Within weeks, plastic bag use dropped 94 percent. Within a year, nearly everyone had bought reusable cloth bags, keeping them in offices and in the backs of cars. Plastic bags were not outlawed, but carrying them became socially unacceptable — on a par with wearing a fur coat or not cleaning up after one’s dog….Today, Ireland’s retailers are great promoters of taxing the bags. “I spent many months arguing against this tax with the minister; I thought customers wouldn’t accept it,” said Senator Feargal Quinn, founder of the Superquinn chain. “But I have become a big, big enthusiast.”

Mr. Quinn is also president of EuroCommerce, a group representing six million European retailers. In that capacity, he has encouraged a plastic bag tax in other countries. But members are not buying it. “They say: ‘Oh, no, no. It wouldn’t work. It wouldn’t be acceptable in our country,’ ” Mr. Quinn said.

As nations fail to act decisively, some environmentally conscious chains have moved in with their own policies. Whole Foods Market announced in January that its stores would no longer offer disposable plastic bags, using recycled paper or cloth instead, and many chains are starting to charge customers for plastic bags.

But such ad hoc efforts are unlikely to have the impact of a national tax. Mr. Quinn said that when his Superquinn stores tried a decade ago to charge 1 cent for plastic bags, customers rebelled. He found himself standing at the cash register buying bags for customers with change from his own pocket to prevent them from going elsewhere.

NY Times

This is how little things can have a huge impact almost right away. It just takes the will to do it. Doesn’t it seem like perhaps we should have thought of this first?

Why this post? A) Because it’s an interesting experience actually having to fight everyones urge to bag groceries in plastic bags for no good reason, and B) Because branding is soon going to become a big driver in the adoption of tote bags. And I don’t mean the amorphous canvas bags you can decorate with sharpies. I mean the new style bags that are popping up in grocery stores all across the US.

Let’s face it: I don’t want to carry three sets of totes with specific grocery store logos on them. As much as I like Bloom, Publix and Whole Foods’ logos, I would much rather have one set of totes for all three places (and more). I can’t keep track, honestly. And call me silly, but I don’t want to attract the ire of another cashier for using a competitor’s bag to carry my groceries home. The fact is that it’s kind of rude anyway.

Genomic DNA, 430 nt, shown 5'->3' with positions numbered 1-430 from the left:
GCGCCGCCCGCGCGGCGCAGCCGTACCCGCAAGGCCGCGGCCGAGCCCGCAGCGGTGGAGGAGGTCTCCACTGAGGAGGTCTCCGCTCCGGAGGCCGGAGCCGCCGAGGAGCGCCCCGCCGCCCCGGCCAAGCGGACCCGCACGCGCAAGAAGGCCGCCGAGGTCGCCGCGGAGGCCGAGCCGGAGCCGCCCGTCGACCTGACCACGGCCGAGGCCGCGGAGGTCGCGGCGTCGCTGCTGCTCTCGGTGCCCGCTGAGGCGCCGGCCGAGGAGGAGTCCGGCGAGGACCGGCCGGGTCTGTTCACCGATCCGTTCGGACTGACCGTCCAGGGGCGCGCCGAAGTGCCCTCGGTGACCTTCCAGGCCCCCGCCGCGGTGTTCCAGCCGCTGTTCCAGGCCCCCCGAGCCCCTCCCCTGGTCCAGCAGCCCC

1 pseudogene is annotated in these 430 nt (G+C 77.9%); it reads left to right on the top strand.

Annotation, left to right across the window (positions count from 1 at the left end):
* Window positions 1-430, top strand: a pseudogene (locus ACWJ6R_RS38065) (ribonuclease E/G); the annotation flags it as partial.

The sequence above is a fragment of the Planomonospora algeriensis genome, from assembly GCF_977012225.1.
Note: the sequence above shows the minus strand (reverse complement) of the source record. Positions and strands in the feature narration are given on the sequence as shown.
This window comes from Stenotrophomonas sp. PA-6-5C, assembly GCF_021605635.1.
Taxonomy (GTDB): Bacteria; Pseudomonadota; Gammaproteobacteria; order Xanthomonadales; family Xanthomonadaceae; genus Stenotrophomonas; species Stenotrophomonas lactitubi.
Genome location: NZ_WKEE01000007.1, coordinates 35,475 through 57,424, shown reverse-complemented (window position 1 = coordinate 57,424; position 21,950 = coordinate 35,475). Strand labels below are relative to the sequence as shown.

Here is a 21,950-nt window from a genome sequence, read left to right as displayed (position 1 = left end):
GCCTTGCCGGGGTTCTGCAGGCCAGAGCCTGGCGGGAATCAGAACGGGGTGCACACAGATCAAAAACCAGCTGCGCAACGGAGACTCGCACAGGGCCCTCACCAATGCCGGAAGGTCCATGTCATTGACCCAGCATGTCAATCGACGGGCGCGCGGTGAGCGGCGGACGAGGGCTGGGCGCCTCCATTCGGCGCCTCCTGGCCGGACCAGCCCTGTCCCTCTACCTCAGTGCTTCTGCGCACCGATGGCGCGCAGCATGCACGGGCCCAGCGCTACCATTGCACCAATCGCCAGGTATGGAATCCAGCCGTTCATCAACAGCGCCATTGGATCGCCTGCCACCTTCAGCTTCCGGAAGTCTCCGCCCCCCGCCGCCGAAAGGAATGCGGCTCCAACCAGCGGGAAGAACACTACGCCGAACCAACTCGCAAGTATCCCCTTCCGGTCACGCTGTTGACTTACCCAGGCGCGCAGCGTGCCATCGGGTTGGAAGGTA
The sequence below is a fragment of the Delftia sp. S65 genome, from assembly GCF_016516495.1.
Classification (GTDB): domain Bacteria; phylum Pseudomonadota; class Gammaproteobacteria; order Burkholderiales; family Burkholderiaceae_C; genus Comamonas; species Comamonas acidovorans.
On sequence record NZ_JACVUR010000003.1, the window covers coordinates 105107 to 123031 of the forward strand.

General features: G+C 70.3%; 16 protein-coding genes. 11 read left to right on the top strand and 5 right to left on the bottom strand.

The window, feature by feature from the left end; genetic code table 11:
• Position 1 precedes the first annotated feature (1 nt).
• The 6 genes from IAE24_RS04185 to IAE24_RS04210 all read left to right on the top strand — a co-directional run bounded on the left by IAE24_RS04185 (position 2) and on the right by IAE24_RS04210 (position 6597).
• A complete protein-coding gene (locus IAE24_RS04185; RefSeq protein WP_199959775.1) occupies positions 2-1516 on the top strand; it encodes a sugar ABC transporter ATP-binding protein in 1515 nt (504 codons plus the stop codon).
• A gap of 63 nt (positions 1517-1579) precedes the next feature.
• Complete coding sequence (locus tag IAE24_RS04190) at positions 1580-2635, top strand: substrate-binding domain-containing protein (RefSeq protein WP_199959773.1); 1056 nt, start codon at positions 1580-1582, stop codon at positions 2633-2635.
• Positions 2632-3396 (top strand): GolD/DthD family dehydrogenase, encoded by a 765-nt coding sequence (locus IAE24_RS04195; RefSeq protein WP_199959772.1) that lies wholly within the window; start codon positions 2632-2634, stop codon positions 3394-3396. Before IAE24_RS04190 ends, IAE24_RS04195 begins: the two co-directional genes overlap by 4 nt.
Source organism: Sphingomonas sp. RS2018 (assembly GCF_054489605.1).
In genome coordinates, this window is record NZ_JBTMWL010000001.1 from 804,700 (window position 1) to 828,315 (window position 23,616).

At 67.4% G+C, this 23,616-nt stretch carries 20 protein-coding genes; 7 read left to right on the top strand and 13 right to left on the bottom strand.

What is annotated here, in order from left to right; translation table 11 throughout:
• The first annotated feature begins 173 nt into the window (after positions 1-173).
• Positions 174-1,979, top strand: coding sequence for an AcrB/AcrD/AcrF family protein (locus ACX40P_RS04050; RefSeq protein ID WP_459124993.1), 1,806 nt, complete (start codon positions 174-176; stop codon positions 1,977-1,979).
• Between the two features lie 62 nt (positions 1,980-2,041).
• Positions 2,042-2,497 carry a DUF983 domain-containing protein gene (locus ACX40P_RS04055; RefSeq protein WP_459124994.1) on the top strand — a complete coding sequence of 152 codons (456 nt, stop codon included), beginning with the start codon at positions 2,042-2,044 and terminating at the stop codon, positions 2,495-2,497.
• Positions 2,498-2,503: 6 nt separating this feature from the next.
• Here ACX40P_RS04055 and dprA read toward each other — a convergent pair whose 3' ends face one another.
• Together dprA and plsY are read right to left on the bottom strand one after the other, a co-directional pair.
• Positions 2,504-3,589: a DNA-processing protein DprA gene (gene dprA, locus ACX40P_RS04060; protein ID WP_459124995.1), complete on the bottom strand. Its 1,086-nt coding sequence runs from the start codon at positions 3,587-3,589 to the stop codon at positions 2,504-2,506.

Enter the clever marketers and fashion houses: Gap totes. Gucci totes. Chevrolet totes. Coca Cola totes. Starbucks totes. Greenpeace totes. Nike totes. Nascar. NFL. Olympic Games. NBC. HBO. First Baptist Church. Mauldin High School. Bank of America. Girl Scouts. Delta Airlines. Doritos. m&m’s.

I would much rather have a VW logo on my tote… or a Canon logo… or the emblem of Manchester United, than a Whole Foods, Bloom or Publix logo. If I am going to carry a tote into a store, I want it to say something about me. I want it to be cool and relevant, like everything else in my world. Why limit myself to a boring grocery store logo when my tote can be an outwardly expression of who I am. Isn’t this what we’re all about now? Myspace, facebook, custom T-shirts and license plates, blogs, everyone’s so-called personal style?

Who the hell wants to carry a Wal-Mart or Bi-Lo tote bag around? My grandma, maybe. But I bet she’d rather walk around carrying a UNICEF tote. Or something a little more a propos, like Iron Maiden or Pantera. Maybe a Che tote. Maybe The Sex Pistols.

I dread the day when I start seeing WWJD totes invade the aisles of my local supermarket, but whatever. It’s as inevitable as bad taste, so I’m ready for that unfortunate reality.

The possibilities are endless if you think about it. The issue here is one of distribution, of course: The tote bag is a commodity item you purchase at the grocery store’s cash register. You probably don’t want to make a special trip to the Apple store or the VW dealership to get yourself a $1.99 tote bag. It just isn’t realistic. At least not yet. Which means that totes could soon stop being a commodity item. Totes could soon be priced at $4.99 or $9.99, depending on what is printed on them. Competition for placement inside store might become pretty stiff.

We could have tote wars.

Realistically, I could see a system by which your Gap or Banana Republic purchase could go into a $4.99 Gap or Banana Republic tote (which you would also use at the grocery store) – and every time you used your tote with subsequent purchases, you could enjoy a 5% discount. Think of the totes as a) a way to eliminate the cost of plastic bags in a company’s P&L, b) a way to gain some good PR karma by being “environmentally” conscious, and c) a new version of a discount card. The tote is the discount card.

For the smartest marketers out there, the tote could even be equipped with a chip that records its owner’s purchasing habits.

With the exception of the chip thing, if advertisers/vendors don’t start this branding trend, the tote bag manufacturers will when the adoption curve eventually flattens and sales grow stagnant. They will have to find ways to entice shoppers to buy – and even collect new totes.

This seems a little ridiculous and far fetched, but let’s revisit this in a year and see where things are. You might be surprised. Meanwhile, I’ll be keeping an eye on what our Irish friends are doing in the tote department. Whatever trends emerge out of this, they will surely start there.

PS: I think that a set of Orange Yeti tote bags would be pretty fly.

Additional reading: Sixwise.com, China to ban plastic bags, Fashion tackles totes.

Have a great hump day, everyone.